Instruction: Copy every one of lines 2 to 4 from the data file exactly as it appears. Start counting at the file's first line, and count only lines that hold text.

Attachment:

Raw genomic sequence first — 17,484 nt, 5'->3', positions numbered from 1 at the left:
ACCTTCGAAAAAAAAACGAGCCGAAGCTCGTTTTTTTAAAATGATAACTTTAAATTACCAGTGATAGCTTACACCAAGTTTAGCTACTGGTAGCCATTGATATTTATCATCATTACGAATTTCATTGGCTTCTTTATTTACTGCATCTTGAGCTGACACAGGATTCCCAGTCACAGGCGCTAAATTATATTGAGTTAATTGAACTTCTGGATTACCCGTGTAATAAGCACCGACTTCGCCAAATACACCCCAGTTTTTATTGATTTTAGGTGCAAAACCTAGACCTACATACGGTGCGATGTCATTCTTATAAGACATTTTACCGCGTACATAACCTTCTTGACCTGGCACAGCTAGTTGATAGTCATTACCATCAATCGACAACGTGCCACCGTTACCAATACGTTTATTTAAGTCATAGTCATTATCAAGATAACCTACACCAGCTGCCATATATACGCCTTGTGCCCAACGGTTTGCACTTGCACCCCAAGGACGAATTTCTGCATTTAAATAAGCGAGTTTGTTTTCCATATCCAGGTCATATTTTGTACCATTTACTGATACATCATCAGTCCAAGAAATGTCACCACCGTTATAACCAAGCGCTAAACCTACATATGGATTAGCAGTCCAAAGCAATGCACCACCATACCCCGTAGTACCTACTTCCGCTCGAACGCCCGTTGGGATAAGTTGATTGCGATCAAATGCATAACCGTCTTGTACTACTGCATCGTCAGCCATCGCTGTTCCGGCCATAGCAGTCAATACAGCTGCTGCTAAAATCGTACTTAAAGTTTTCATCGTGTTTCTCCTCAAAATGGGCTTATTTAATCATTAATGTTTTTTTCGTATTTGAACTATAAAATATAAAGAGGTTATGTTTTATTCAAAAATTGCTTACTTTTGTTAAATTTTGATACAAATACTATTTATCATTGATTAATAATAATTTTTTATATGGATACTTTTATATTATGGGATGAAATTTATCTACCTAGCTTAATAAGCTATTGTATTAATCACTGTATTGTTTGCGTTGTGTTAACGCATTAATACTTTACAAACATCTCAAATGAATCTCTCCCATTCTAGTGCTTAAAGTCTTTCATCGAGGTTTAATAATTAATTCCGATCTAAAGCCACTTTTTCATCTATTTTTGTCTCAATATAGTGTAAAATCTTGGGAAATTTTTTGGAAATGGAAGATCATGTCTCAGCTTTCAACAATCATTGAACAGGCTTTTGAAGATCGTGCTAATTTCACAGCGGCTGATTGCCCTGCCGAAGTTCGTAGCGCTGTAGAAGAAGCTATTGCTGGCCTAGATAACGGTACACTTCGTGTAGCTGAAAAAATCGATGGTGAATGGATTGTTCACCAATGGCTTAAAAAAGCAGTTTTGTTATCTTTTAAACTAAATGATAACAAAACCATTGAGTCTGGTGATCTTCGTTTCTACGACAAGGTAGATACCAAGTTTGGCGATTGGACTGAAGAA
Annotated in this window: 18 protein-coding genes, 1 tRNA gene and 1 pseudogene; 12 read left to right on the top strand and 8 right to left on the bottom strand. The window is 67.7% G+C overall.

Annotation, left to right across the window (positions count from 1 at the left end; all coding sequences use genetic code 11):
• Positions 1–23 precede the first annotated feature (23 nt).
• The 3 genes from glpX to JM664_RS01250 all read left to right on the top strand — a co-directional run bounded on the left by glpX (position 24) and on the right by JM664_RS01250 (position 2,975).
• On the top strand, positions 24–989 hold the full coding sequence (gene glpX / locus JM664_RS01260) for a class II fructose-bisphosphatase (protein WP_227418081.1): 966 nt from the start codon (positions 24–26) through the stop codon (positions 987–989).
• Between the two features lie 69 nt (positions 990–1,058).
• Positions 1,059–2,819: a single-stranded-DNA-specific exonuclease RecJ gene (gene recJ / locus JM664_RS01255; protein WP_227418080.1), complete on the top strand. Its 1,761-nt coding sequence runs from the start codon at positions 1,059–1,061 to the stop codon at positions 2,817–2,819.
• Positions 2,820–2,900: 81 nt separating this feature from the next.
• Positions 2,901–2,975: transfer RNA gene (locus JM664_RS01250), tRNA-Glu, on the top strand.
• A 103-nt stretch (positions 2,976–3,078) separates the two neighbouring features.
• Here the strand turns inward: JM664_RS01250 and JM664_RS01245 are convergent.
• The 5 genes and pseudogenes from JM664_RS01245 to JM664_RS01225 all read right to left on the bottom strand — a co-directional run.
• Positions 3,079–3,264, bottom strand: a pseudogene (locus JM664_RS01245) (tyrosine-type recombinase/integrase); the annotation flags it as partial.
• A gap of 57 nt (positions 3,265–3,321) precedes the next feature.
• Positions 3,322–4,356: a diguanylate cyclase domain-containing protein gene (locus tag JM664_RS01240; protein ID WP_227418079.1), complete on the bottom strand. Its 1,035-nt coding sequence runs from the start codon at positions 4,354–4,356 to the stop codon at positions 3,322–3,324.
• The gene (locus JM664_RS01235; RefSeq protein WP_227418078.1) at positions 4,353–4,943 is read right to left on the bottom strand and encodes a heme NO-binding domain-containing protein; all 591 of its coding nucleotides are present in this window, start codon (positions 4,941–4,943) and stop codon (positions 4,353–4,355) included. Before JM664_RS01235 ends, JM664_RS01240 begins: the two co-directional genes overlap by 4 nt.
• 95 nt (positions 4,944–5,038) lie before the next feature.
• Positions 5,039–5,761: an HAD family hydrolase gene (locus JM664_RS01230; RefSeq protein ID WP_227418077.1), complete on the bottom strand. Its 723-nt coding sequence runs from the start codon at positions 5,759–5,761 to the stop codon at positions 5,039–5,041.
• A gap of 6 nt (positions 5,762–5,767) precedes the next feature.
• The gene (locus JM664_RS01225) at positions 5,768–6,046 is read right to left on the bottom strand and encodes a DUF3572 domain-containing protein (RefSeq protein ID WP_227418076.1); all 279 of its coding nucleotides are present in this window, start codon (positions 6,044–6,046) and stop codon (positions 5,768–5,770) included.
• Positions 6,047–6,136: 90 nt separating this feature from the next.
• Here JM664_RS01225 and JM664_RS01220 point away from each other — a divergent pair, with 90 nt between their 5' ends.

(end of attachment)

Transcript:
ACCTTCGAAAAAAAAACGAGCCGAAGCTCGTTTTTTTAAAATGATAACTTTAAATTACCAGTGATAGCTTACACCAAGTTTAGCTACTGGTAGCCATTGATATTTATCATCATTACGAATTTCATTGGCTTCTTTATTTACTGCATCTTGAGCTGACACAGGATTCCCAGTCACAGGCGCTAAATTATATTGAGTTAATTGAACTTCTGGATTACCCGTGTAATAAGCACCGACTTCGCCAAATACACCCCAGTTTTTATTGATTTTAGGTGCAAAACCTAGACCTACATACGGTGCGATGTCATTCTTATAAGACATTTTACCGCGTACATAACCTTCTTGACCTGGCACAGCTAGTTGATAGTCATTACCATCAATCGACAACGTGCCACCGTTACCAATACGTTTATTTAAGTCATAGTCATTATCAAGATAACCTACACCAGCTGCCATATATACGCCTTGTGCCCAACGGTTTGCACTTGCACCCCAAGGACGAATTTCTGCATTTAAATAAGCGAGTTTGTTTTCCATATCCAGGTCATATTTTGTACCATTTACTGATACATCATCAGTCCAAGAAATGTCACCACCGTTATAACCAAGCGCTAAACCTACATATGGATTAGCAGTCCAAAGCAATGCACCACCATACCCCGTAGTACCTACTTCCGCTCGAACGCCCGTTGGGATAAGTTGATTGCGATCAAATGCATAACCGTCTTGTACTACTGCATCGTCAGCCATCGCTGTTCCGGCCATAGCAGTCAATACAGCTGCTGCTAAAATCGTACTTAAAGTTTTCATCGTGTTTCTCCTCAAAATGGGCTTATTTAATCATTAATGTTTTTTTCGTATTTGAACTATAAAATATAAAGAGGTTATGTTTTATTCAAAAATTGCTTACTTTTGTTAAATTTTGATACAAATACTATTTATCATTGATTAATAATAATTTTTTATATGGATACTTTTATATTATGGGATGAAATTTATCTACCTAGCTTAATAAGCTATTGTATTAATCACTGTATTGTTTGCGTTGTGTTAACGCATTAATACTTTACAAACATCTCAAATGAATCTCTCCCATTCTAGTGCTTAAAGTCTTTCATCGAGGTTTAATAATTAATTCCGATCTAAAGCCACTTTTTCATCTATTTTTGTCTCAATATAGTGTAAAATCTTGGGAAATTTTTTGGAAATGGAAGATCATGTCTCAGCTTTCAACAATCATTGAACAGGCTTTTGAAGATCGTGCTAATTTCACAGCGGCTGATTGCCCTGCCGAAGTTCGTAGCGCTGTAGAAGAAGCTATTGCTGGCCTAGATAACGGTACACTTCGTGTAGCTGAAAAAATCGATGGTGAATGGATTGTTCACCAATGGCTTAAAAAAGCAGTTTTGTTATCTTTTAAACTAAATGATAACAAAACCATTGAGTCTGGTGATCTTCGTTTCTACGACAAGGTAGATACCAAGTTTGGCGATTGGACTGAAGAA
Annotated in this window: 18 protein-coding genes, 1 tRNA gene and 1 pseudogene; 12 read left to right on the top strand and 8 right to left on the bottom strand. The window is 67.7% G+C overall.

Annotation, left to right across the window (positions count from 1 at the left end; all coding sequences use genetic code 11):